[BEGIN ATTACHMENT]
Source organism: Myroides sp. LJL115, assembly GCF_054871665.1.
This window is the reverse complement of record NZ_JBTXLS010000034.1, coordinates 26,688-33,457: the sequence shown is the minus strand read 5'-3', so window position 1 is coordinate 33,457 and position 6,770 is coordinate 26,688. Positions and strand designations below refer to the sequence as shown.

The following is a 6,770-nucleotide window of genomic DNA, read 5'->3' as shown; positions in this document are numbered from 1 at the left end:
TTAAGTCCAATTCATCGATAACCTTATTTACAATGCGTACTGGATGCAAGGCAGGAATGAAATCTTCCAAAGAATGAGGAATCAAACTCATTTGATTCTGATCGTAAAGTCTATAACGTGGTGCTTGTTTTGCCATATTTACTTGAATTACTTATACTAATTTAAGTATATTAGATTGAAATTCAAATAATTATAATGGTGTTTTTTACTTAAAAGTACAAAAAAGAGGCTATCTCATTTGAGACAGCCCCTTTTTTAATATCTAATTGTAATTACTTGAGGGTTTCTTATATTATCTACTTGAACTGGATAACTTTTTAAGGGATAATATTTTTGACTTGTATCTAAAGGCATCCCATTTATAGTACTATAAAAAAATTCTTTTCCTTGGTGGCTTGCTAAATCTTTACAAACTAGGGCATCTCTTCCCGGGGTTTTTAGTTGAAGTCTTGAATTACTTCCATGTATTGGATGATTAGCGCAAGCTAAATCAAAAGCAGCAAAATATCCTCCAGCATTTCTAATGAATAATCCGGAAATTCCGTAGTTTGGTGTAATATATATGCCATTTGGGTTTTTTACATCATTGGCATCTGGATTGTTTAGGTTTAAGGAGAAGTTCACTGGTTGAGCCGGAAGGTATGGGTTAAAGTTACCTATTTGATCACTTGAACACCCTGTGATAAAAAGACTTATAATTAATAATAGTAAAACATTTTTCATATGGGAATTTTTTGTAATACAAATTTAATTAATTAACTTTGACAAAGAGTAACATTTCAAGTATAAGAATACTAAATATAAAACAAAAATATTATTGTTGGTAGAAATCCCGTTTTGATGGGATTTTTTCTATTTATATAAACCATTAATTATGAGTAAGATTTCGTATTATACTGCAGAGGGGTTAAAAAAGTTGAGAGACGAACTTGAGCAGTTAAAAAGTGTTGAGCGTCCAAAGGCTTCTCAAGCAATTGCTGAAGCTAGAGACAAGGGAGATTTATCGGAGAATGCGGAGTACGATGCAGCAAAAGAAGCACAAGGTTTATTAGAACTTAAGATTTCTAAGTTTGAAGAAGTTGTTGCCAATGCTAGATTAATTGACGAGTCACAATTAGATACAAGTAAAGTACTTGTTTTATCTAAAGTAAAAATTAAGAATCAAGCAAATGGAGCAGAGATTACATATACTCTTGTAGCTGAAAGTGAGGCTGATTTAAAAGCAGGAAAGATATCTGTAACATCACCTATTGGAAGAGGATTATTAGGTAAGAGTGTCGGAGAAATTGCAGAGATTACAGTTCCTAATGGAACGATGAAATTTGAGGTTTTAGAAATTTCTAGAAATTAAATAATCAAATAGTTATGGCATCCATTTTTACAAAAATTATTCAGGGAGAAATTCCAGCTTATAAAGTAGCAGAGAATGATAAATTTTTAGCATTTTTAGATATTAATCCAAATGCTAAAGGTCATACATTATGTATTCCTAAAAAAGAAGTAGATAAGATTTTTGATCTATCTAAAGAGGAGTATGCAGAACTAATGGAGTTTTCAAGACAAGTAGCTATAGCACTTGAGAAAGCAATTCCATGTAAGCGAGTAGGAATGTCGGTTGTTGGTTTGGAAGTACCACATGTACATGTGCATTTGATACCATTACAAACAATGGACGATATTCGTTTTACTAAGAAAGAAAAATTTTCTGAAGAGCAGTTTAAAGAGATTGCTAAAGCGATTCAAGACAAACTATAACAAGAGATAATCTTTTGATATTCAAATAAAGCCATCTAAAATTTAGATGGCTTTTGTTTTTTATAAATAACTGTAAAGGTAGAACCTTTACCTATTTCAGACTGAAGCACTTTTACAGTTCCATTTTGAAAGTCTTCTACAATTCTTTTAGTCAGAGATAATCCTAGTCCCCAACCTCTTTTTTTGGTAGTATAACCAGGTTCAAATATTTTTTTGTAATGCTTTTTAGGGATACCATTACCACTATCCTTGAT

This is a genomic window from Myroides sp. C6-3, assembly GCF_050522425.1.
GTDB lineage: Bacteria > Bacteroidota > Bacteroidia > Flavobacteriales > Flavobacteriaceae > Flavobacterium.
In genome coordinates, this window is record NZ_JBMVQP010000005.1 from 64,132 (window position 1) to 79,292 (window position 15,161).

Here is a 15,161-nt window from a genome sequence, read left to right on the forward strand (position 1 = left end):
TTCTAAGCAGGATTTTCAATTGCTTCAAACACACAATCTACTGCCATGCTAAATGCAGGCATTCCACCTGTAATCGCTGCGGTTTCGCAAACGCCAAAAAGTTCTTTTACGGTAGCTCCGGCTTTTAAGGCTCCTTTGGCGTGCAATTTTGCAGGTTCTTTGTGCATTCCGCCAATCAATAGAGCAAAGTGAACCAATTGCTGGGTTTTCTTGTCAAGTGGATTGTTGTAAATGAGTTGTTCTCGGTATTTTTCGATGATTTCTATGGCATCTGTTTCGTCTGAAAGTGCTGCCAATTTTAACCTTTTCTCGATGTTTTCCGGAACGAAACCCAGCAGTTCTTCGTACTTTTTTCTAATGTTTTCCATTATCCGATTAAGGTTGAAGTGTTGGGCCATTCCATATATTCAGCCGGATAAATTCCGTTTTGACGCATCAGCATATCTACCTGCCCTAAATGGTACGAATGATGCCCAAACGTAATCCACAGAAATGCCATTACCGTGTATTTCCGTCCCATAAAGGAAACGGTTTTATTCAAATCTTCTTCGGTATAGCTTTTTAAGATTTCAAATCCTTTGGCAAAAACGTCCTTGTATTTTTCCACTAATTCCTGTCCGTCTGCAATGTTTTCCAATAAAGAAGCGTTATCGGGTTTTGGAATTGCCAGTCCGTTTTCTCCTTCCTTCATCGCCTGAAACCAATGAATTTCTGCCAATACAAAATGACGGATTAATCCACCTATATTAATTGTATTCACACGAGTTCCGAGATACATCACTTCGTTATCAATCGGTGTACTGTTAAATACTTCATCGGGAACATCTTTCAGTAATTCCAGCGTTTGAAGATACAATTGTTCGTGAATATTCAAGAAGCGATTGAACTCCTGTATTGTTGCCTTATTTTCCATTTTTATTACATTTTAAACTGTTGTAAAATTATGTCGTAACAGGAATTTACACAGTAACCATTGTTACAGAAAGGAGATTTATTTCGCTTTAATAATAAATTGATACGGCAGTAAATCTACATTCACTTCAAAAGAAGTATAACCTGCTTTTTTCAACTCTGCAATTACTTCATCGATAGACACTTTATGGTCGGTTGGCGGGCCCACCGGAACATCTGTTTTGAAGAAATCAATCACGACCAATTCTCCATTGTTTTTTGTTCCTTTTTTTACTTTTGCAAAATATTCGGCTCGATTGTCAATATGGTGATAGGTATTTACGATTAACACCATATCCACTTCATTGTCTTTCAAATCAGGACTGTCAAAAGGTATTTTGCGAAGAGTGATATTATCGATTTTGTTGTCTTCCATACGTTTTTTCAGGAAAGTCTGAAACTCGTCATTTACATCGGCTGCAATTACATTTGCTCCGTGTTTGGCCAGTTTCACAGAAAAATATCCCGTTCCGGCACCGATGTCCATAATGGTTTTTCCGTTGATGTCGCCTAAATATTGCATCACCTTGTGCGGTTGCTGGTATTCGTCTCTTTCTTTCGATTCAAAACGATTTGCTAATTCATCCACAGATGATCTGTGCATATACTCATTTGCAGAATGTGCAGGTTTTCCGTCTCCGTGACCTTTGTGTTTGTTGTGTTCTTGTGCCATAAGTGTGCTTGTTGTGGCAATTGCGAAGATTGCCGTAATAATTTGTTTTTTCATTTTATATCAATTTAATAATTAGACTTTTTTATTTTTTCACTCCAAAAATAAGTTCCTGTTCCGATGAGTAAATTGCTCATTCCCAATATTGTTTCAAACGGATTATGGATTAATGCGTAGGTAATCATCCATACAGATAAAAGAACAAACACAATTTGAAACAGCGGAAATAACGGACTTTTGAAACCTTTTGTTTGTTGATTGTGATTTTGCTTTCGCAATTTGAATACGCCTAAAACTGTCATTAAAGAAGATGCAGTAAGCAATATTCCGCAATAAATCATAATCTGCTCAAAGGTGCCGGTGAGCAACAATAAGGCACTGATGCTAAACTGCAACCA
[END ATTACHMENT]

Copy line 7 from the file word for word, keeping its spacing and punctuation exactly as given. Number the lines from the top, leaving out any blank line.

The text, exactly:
In genome coordinates, this window is record NZ_JBMVQP010000005.1 from 64,132 (window position 1) to 79,292 (window position 15,161).